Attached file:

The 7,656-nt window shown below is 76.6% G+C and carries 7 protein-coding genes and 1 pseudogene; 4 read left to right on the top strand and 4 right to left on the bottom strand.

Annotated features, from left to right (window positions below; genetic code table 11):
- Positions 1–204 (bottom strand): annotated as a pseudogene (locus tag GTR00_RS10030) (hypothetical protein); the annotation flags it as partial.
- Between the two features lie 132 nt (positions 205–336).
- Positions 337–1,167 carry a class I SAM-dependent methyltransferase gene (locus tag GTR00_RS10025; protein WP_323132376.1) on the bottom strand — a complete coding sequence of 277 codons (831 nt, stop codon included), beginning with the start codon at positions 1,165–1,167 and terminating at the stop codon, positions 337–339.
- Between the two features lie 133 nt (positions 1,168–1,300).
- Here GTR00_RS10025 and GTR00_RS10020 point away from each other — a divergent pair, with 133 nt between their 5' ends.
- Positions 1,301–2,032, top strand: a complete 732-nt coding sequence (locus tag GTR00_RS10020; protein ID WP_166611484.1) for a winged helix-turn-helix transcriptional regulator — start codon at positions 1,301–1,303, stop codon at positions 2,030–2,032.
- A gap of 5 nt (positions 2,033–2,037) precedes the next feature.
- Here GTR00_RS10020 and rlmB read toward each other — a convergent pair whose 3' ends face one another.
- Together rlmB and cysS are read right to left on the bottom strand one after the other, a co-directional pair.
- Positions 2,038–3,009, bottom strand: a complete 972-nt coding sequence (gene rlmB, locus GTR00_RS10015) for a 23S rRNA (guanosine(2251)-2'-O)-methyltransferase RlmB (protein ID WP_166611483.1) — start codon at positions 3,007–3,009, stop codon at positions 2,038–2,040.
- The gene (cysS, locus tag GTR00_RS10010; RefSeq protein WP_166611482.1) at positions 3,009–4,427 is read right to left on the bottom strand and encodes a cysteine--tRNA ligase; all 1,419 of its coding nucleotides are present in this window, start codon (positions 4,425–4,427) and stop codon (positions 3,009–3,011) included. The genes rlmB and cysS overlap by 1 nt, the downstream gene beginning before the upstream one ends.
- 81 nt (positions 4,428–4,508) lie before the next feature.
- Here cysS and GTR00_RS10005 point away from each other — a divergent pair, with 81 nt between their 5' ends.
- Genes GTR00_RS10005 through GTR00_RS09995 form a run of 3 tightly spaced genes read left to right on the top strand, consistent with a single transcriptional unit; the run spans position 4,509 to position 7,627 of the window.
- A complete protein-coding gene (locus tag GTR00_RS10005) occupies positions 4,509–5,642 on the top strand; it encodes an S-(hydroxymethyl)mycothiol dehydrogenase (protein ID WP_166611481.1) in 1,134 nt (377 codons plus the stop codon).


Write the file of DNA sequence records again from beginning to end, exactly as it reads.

The 7,656-nt window shown below is 76.6% G+C and carries 7 protein-coding genes and 1 pseudogene; 4 read left to right on the top strand and 4 right to left on the bottom strand.

Annotated features, from left to right (window positions below; genetic code table 11):
- Positions 1–204 (bottom strand): annotated as a pseudogene (locus tag GTR00_RS10030) (hypothetical protein); the annotation flags it as partial.
- Between the two features lie 132 nt (positions 205–336).
- Positions 337–1,167 carry a class I SAM-dependent methyltransferase gene (locus tag GTR00_RS10025; protein WP_323132376.1) on the bottom strand — a complete coding sequence of 277 codons (831 nt, stop codon included), beginning with the start codon at positions 1,165–1,167 and terminating at the stop codon, positions 337–339.
- Between the two features lie 133 nt (positions 1,168–1,300).
- Here GTR00_RS10025 and GTR00_RS10020 point away from each other — a divergent pair, with 133 nt between their 5' ends.
- Positions 1,301–2,032, top strand: a complete 732-nt coding sequence (locus tag GTR00_RS10020; protein ID WP_166611484.1) for a winged helix-turn-helix transcriptional regulator — start codon at positions 1,301–1,303, stop codon at positions 2,030–2,032.
- A gap of 5 nt (positions 2,033–2,037) precedes the next feature.
- Here GTR00_RS10020 and rlmB read toward each other — a convergent pair whose 3' ends face one another.
- Together rlmB and cysS are read right to left on the bottom strand one after the other, a co-directional pair.
- Positions 2,038–3,009, bottom strand: a complete 972-nt coding sequence (gene rlmB, locus GTR00_RS10015) for a 23S rRNA (guanosine(2251)-2'-O)-methyltransferase RlmB (protein ID WP_166611483.1) — start codon at positions 3,007–3,009, stop codon at positions 2,038–2,040.
- The gene (cysS, locus tag GTR00_RS10010; RefSeq protein WP_166611482.1) at positions 3,009–4,427 is read right to left on the bottom strand and encodes a cysteine--tRNA ligase; all 1,419 of its coding nucleotides are present in this window, start codon (positions 4,425–4,427) and stop codon (positions 3,009–3,011) included. The genes rlmB and cysS overlap by 1 nt, the downstream gene beginning before the upstream one ends.
- 81 nt (positions 4,428–4,508) lie before the next feature.
- Here cysS and GTR00_RS10005 point away from each other — a divergent pair, with 81 nt between their 5' ends.
- Genes GTR00_RS10005 through GTR00_RS09995 form a run of 3 tightly spaced genes read left to right on the top strand, consistent with a single transcriptional unit; the run spans position 4,509 to position 7,627 of the window.
- A complete protein-coding gene (locus tag GTR00_RS10005) occupies positions 4,509–5,642 on the top strand; it encodes an S-(hydroxymethyl)mycothiol dehydrogenase (protein ID WP_166611481.1) in 1,134 nt (377 codons plus the stop codon).